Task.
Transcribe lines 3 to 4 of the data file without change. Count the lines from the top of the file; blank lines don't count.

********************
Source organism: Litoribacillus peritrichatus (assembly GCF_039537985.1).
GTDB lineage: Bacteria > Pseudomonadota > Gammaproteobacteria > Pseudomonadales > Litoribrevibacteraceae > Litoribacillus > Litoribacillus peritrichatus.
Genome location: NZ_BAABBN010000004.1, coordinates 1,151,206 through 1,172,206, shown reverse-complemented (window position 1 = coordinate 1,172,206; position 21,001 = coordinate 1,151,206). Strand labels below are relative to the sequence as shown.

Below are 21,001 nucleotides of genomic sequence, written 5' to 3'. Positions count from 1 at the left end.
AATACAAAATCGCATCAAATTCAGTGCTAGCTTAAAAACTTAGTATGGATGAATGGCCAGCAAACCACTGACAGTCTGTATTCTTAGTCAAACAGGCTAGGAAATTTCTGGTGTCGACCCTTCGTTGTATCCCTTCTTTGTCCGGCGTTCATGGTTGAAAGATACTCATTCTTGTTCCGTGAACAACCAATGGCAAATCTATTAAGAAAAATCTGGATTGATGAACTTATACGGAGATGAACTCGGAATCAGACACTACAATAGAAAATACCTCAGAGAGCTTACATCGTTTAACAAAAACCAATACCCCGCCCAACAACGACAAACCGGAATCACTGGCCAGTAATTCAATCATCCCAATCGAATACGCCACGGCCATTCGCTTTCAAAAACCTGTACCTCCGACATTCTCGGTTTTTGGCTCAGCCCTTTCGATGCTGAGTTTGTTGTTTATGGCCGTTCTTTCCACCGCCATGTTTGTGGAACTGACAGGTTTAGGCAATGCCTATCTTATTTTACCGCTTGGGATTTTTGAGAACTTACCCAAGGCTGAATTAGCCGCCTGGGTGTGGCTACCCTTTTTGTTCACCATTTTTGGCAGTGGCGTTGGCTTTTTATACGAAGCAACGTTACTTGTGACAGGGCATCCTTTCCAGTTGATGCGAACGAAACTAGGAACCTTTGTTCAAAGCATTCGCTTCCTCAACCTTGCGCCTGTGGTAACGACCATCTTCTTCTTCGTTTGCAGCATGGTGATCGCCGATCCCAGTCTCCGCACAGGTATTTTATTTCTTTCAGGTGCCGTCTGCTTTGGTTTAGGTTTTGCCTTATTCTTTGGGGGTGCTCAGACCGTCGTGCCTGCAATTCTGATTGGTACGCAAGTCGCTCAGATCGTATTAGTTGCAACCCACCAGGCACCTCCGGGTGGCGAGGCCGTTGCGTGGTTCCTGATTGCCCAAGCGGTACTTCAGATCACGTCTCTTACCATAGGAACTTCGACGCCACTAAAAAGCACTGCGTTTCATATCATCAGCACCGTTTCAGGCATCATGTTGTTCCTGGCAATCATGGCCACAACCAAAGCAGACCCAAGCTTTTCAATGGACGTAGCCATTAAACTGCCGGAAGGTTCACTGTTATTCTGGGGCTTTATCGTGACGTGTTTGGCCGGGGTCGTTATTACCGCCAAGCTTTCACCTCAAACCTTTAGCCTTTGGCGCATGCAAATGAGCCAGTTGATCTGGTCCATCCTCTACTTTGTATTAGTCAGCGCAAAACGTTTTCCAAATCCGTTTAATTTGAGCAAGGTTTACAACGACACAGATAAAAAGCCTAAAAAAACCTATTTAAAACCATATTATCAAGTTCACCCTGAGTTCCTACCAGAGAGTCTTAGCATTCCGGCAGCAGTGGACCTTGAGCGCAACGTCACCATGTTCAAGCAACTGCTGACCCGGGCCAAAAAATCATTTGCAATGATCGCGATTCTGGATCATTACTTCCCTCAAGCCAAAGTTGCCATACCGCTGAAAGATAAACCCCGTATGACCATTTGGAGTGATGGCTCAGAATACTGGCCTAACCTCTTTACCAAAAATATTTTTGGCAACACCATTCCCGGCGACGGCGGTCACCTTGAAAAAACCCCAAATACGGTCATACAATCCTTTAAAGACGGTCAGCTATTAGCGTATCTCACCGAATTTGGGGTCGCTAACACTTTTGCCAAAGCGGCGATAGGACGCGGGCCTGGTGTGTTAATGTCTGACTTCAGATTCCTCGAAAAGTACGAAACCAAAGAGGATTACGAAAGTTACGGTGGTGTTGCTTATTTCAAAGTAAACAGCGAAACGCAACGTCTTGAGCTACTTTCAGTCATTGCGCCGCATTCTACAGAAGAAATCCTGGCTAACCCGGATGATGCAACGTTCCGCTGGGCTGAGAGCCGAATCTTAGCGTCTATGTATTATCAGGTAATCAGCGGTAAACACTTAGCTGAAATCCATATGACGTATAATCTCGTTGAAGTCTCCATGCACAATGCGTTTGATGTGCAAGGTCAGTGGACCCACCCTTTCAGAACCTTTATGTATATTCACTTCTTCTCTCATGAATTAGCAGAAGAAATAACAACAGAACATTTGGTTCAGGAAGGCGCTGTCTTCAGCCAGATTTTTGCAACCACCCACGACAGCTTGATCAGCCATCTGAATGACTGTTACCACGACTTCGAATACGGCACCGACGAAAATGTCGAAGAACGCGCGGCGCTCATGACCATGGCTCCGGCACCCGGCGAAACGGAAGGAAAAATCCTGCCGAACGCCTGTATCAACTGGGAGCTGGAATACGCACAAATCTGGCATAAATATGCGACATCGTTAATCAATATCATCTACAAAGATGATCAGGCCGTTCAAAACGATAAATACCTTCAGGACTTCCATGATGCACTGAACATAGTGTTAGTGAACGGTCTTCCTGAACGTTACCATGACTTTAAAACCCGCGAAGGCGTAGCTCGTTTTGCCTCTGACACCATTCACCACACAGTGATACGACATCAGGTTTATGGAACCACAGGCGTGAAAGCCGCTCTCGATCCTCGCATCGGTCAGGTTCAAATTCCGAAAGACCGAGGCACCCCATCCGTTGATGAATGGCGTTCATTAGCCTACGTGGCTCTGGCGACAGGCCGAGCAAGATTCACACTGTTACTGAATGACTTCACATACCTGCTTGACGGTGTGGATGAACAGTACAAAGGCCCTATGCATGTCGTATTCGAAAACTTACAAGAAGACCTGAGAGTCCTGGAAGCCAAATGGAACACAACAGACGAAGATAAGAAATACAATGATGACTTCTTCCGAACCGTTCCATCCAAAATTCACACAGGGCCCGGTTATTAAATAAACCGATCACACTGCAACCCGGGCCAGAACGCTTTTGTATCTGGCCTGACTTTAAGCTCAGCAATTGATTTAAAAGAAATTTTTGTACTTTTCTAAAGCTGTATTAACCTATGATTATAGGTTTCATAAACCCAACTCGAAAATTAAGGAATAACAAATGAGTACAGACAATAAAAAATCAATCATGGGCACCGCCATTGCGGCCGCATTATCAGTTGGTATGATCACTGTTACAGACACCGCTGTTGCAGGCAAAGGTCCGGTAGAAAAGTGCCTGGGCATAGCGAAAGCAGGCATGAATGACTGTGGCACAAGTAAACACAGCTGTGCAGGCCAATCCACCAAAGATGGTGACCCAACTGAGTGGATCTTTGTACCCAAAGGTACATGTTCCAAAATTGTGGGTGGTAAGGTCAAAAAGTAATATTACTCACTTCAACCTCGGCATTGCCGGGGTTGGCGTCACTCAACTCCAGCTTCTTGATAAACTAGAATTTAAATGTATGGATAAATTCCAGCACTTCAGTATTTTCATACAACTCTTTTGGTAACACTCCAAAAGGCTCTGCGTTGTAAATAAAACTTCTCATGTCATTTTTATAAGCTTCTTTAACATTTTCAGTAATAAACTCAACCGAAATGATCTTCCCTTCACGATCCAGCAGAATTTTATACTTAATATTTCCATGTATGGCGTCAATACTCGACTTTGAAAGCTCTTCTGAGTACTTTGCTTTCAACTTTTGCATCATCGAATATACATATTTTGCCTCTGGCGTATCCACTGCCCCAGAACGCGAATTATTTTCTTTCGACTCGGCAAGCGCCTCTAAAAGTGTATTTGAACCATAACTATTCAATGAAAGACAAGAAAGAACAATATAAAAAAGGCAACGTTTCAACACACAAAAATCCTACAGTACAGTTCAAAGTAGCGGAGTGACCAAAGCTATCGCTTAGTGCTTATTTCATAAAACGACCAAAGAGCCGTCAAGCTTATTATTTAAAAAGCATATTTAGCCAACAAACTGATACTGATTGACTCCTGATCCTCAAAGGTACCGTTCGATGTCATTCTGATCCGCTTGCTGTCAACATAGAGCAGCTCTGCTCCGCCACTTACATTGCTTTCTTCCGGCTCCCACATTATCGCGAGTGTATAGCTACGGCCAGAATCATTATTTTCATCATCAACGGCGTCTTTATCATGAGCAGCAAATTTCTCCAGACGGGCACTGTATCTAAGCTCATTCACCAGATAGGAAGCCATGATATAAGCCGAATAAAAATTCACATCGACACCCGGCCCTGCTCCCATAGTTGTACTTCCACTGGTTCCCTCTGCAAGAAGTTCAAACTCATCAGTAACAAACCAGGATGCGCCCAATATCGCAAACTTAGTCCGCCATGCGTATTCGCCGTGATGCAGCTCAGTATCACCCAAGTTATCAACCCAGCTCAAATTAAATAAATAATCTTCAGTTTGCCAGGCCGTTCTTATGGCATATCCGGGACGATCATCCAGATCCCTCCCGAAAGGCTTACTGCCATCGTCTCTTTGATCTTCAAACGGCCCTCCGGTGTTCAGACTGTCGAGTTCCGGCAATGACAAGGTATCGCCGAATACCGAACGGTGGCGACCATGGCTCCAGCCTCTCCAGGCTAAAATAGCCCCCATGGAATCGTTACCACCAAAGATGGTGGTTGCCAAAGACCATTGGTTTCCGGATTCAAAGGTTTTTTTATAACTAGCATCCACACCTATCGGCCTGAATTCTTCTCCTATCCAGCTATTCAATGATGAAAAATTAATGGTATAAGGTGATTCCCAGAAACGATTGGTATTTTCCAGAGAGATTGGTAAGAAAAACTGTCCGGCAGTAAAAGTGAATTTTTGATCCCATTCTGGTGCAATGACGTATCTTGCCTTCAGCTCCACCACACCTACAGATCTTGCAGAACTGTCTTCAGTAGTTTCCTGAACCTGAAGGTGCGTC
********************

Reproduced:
Genome location: NZ_BAABBN010000004.1, coordinates 1,151,206 through 1,172,206, shown reverse-complemented (window position 1 = coordinate 1,172,206; position 21,001 = coordinate 1,151,206). Strand labels below are relative to the sequence as shown.

Below are 21,001 nucleotides of genomic sequence, written 5' to 3'. Positions count from 1 at the left end.